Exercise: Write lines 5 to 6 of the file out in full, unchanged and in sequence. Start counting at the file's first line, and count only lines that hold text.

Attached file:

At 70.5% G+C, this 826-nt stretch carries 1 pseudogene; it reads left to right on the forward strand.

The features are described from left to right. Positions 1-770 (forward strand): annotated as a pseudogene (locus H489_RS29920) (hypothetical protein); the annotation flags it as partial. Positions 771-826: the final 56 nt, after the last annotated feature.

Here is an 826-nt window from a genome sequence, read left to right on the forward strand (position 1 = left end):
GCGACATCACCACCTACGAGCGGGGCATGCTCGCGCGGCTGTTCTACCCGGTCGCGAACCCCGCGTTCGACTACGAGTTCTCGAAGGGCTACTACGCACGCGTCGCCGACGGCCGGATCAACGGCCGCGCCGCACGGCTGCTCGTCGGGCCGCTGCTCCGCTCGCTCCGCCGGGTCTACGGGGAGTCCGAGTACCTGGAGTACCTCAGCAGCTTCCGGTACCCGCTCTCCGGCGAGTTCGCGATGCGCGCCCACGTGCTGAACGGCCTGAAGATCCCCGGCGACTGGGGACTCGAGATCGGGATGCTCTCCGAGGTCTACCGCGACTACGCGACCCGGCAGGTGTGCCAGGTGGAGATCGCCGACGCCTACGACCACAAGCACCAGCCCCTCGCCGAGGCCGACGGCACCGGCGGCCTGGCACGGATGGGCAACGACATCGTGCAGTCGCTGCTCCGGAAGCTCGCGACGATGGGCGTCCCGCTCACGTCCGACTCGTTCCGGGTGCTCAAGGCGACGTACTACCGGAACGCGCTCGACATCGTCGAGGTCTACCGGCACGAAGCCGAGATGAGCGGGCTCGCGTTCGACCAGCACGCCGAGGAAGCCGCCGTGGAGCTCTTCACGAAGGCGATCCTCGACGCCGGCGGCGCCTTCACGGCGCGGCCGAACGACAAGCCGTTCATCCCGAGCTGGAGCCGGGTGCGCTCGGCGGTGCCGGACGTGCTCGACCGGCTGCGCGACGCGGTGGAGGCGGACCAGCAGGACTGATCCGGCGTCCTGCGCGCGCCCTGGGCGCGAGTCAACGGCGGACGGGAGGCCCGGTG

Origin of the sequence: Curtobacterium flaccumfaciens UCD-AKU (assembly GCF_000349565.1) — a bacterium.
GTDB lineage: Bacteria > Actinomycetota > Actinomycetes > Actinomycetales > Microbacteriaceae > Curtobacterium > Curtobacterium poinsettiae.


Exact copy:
Origin of the sequence: Curtobacterium flaccumfaciens UCD-AKU (assembly GCF_000349565.1) — a bacterium.
GTDB lineage: Bacteria > Actinomycetota > Actinomycetes > Actinomycetales > Microbacteriaceae > Curtobacterium > Curtobacterium poinsettiae.